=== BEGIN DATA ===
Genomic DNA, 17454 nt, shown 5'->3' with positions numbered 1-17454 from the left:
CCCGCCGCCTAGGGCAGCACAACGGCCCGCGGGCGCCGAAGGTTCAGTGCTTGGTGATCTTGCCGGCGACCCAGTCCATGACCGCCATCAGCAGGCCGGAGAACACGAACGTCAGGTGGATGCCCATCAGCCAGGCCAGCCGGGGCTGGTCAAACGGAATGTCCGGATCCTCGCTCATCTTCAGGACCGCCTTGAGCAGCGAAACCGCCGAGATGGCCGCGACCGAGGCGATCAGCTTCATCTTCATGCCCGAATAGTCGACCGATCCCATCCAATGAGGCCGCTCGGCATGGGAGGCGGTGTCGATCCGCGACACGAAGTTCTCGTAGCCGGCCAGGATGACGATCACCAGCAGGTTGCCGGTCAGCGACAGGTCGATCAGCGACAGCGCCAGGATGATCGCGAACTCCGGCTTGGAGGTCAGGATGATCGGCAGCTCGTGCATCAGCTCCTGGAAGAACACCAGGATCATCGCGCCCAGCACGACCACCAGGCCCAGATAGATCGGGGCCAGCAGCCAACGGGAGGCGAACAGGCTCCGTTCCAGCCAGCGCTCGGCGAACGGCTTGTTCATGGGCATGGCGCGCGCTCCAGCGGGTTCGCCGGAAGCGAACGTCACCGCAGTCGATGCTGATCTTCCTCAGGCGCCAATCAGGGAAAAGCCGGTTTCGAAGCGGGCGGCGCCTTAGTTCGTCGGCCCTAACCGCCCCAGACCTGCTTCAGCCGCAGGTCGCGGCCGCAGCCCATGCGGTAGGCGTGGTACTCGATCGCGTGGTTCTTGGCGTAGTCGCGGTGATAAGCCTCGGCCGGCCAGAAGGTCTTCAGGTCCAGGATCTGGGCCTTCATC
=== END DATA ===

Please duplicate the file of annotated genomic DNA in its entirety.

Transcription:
Genomic DNA, 17454 nt, shown 5'->3' with positions numbered 1-17454 from the left:
CCCGCCGCCTAGGGCAGCACAACGGCCCGCGGGCGCCGAAGGTTCAGTGCTTGGTGATCTTGCCGGCGACCCAGTCCATGACCGCCATCAGCAGGCCGGAGAACACGAACGTCAGGTGGATGCCCATCAGCCAGGCCAGCCGGGGCTGGTCAAACGGAATGTCCGGATCCTCGCTCATCTTCAGGACCGCCTTGAGCAGCGAAACCGCCGAGATGGCCGCGACCGAGGCGATCAGCTTCATCTTCATGCCCGAATAGTCGACCGATCCCATCCAATGAGGCCGCTCGGCATGGGAGGCGGTGTCGATCCGCGACACGAAGTTCTCGTAGCCGGCCAGGATGACGATCACCAGCAGGTTGCCGGTCAGCGACAGGTCGATCAGCGACAGCGCCAGGATGATCGCGAACTCCGGCTTGGAGGTCAGGATGATCGGCAGCTCGTGCATCAGCTCCTGGAAGAACACCAGGATCATCGCGCCCAGCACGACCACCAGGCCCAGATAGATCGGGGCCAGCAGCCAACGGGAGGCGAACAGGCTCCGTTCCAGCCAGCGCTCGGCGAACGGCTTGTTCATGGGCATGGCGCGCGCTCCAGCGGGTTCGCCGGAAGCGAACGTCACCGCAGTCGATGCTGATCTTCCTCAGGCGCCAATCAGGGAAAAGCCGGTTTCGAAGCGGGCGGCGCCTTAGTTCGTCGGCCCTAACCGCCCCAGACCTGCTTCAGCCGCAGGTCGCGGCCGCAGCCCATGCGGTAGGCGTGGTACTCGATCGCGTGGTTCTTGGCGTAGTCGCGGTGATAAGCCTCGGCCGGCCAGAAGGTCTTCAGGTCCAGGATCTGGGCCTTCATC